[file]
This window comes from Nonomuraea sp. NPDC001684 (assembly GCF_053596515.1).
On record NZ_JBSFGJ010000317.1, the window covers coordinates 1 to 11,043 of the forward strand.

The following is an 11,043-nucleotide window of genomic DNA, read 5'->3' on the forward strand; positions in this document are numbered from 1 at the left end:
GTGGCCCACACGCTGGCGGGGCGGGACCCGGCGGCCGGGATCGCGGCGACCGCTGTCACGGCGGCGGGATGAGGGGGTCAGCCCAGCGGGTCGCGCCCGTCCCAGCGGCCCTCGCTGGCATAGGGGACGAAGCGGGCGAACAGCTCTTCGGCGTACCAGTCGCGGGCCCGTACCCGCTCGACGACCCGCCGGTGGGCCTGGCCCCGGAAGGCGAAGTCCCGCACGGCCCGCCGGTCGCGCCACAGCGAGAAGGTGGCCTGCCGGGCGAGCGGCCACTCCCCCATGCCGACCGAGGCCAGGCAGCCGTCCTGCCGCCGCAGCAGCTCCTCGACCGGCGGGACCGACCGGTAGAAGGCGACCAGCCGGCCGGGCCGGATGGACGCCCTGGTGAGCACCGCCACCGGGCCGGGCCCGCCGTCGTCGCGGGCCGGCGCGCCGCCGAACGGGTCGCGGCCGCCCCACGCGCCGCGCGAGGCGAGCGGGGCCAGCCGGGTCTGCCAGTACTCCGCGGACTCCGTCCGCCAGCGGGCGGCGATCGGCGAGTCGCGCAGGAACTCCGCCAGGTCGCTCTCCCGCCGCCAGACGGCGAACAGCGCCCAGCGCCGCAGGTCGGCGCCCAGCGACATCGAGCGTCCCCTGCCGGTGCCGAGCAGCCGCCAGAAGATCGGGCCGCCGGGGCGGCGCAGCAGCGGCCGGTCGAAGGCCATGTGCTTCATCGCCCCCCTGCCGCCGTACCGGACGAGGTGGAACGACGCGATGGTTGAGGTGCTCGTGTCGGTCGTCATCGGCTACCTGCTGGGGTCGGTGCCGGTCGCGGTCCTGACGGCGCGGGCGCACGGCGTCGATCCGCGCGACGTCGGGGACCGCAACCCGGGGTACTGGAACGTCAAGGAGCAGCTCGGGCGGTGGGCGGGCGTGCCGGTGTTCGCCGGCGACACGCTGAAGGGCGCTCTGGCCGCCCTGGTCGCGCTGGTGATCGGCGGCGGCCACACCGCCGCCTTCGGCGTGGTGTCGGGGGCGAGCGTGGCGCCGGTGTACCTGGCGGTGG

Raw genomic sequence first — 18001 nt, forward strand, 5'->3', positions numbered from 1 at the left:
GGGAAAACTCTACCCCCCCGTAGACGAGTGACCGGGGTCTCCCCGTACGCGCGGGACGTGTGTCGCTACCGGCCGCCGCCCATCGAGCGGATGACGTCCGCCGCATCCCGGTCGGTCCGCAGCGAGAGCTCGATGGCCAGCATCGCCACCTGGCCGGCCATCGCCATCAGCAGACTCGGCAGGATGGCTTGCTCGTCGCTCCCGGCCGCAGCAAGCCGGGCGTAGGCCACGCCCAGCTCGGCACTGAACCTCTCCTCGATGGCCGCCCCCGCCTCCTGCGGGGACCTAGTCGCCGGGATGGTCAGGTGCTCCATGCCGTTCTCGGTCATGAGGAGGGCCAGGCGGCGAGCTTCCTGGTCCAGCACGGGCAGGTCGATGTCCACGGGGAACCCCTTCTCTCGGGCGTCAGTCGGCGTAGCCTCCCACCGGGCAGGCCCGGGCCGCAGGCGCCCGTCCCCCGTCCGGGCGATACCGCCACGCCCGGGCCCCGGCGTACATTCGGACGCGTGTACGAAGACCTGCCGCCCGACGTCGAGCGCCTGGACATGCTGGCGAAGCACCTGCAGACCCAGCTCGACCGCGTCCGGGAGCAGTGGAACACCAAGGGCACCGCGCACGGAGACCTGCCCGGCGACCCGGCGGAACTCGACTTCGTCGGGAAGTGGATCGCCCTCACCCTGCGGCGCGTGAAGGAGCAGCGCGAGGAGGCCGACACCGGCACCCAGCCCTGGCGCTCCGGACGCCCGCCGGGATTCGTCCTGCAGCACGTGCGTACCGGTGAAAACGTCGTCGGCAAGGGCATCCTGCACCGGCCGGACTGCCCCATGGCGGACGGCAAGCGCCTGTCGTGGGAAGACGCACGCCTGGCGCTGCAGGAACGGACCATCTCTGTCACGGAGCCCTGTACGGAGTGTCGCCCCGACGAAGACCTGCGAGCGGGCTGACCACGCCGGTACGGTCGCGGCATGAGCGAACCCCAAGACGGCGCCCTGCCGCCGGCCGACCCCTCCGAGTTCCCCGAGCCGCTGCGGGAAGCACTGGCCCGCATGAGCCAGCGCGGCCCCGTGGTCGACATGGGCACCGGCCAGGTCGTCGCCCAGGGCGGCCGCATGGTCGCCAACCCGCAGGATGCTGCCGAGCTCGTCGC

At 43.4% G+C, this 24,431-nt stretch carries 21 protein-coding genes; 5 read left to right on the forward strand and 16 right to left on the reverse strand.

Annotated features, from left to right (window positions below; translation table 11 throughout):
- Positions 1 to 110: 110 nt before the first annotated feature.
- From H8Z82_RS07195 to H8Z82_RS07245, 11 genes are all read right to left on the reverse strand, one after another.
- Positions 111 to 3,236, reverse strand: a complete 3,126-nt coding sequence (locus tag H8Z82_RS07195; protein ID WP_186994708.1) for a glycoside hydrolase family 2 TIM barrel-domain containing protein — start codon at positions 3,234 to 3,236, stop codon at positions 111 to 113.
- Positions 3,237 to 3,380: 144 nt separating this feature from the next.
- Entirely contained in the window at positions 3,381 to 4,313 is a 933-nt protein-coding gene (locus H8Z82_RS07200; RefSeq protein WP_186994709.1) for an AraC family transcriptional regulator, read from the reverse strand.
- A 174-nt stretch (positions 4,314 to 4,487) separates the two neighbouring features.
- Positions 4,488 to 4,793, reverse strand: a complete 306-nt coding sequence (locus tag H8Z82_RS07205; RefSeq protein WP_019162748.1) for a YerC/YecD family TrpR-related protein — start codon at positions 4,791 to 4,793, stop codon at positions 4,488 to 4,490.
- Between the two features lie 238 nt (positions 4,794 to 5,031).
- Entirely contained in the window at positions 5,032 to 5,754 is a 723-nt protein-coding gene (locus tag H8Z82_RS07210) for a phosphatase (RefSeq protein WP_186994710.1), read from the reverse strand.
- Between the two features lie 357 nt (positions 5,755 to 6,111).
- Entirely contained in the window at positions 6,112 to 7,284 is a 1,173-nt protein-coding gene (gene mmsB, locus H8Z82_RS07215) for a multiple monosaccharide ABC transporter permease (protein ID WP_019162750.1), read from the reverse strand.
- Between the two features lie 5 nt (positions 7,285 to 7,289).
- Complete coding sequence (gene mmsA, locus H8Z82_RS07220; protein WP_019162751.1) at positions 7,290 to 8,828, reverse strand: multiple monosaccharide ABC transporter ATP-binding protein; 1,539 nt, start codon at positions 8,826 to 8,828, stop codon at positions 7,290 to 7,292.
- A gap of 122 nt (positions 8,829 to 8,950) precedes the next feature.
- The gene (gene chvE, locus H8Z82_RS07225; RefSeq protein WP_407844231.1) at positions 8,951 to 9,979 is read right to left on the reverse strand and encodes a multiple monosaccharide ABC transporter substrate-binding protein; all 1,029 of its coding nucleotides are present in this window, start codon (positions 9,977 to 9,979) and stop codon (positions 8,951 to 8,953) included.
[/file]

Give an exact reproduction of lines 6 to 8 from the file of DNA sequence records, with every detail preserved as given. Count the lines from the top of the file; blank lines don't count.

GGGAAAACTCTACCCCCCCGTAGACGAGTGACCGGGGTCTCCCCGTACGCGCGGGACGTGTGTCGCTACCGGCCGCCGCCCATCGAGCGGATGACGTCCGCCGCATCCCGGTCGGTCCGCAGCGAGAGCTCGATGGCCAGCATCGCCACCTGGCCGGCCATCGCCATCAGCAGACTCGGCAGGATGGCTTGCTCGTCGCTCCCGGCCGCAGCAAGCCGGGCGTAGGCCACGCCCAGCTCGGCACTGAACCTCTCCTCGATGGCCGCCCCCGCCTCCTGCGGGGACCTAGTCGCCGGGATGGTCAGGTGCTCCATGCCGTTCTCGGTCATGAGGAGGGCCAGGCGGCGAGCTTCCTGGTCCAGCACGGGCAGGTCGATGTCCACGGGGAACCCCTTCTCTCGGGCGTCAGTCGGCGTAGCCTCCCACCGGGCAGGCCCGGGCCGCAGGCGCCCGTCCCCCGTCCGGGCGATACCGCCACGCCCGGGCCCCGGCGTACATTCGGACGCGTGTACGAAGACCTGCCGCCCGACGTCGAGCGCCTGGACATGCTGGCGAAGCACCTGCAGACCCAGCTCGACCGCGTCCGGGAGCAGTGGAACACCAAGGGCACCGCGCACGGAGACCTGCCCGGCGACCCGGCGGAACTCGACTTCGTCGGGAAGTGGATCGCCCTCACCCTGCGGCGCGTGAAGGAGCAGCGCGAGGAGGCCGACACCGGCACCCAGCCCTGGCGCTCCGGACGCCCGCCGGGATTCGTCCTGCAGCACGTGCGTACCGGTGAAAACGTCGTCGGCAAGGGCATCCTGCACCGGCCGGACTGCCCCATGGCGGACGGCAAGCGCCTGTCGTGGGAAGACGCACGCCTGGCGCTGCAGGAACGGACCATCTCTGTCACGGAGCCCTGTACGGAGTGTCGCCCCGACGAAGACCTGCGAGCGGGCTGACCACGCCGGTACGGTCGCGGCATGAGCGAACCCCAAGACGGCGCCCTGCCGCCGGCCGACCCCTCCGAGTTCCCCGAGCCGCTGCGGGAAGCACTGGCCCGCATGAGCCAGCGCGGCCCCGTGGTCGACATGGGCACCGGCCAGGTCGTCGCCCAGGGCGGCCGCATGGTCGCCAACCCGCAGGATGCTGCCGAGCTCGTCGC

At 43.4% G+C, this 24,431-nt stretch carries 21 protein-coding genes; 5 read left to right on the forward strand and 16 right to left on the reverse strand.

Annotated features, from left to right (window positions below; translation table 11 throughout):